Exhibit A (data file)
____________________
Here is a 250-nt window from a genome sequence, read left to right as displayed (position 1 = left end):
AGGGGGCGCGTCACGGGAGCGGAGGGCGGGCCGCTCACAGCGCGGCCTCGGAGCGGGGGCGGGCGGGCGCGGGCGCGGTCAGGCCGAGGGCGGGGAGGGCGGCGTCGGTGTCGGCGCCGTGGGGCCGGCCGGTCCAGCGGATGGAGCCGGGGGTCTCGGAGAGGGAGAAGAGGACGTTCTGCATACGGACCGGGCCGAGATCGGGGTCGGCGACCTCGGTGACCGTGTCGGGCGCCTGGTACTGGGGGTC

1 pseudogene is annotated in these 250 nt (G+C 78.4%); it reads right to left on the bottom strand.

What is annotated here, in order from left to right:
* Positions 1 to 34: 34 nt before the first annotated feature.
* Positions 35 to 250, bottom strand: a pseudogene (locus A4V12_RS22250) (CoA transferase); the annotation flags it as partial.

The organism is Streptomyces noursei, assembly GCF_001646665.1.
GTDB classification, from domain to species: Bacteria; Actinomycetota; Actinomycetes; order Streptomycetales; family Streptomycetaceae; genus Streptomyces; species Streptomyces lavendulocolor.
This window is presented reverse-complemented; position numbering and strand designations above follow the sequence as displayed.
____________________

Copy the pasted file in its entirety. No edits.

Here is a 250-nt window from a genome sequence, read left to right as displayed (position 1 = left end):
AGGGGGCGCGTCACGGGAGCGGAGGGCGGGCCGCTCACAGCGCGGCCTCGGAGCGGGGGCGGGCGGGCGCGGGCGCGGTCAGGCCGAGGGCGGGGAGGGCGGCGTCGGTGTCGGCGCCGTGGGGCCGGCCGGTCCAGCGGATGGAGCCGGGGGTCTCGGAGAGGGAGAAGAGGACGTTCTGCATACGGACCGGGCCGAGATCGGGGTCGGCGACCTCGGTGACCGTGTCGGGCGCCTGGTACTGGGGGTC

1 pseudogene is annotated in these 250 nt (G+C 78.4%); it reads right to left on the bottom strand.

What is annotated here, in order from left to right:
* Positions 1 to 34: 34 nt before the first annotated feature.
* Positions 35 to 250, bottom strand: a pseudogene (locus A4V12_RS22250) (CoA transferase); the annotation flags it as partial.

The organism is Streptomyces noursei, assembly GCF_001646665.1.
GTDB classification, from domain to species: Bacteria; Actinomycetota; Actinomycetes; order Streptomycetales; family Streptomycetaceae; genus Streptomyces; species Streptomyces lavendulocolor.
This window is presented reverse-complemented; position numbering and strand designations above follow the sequence as displayed.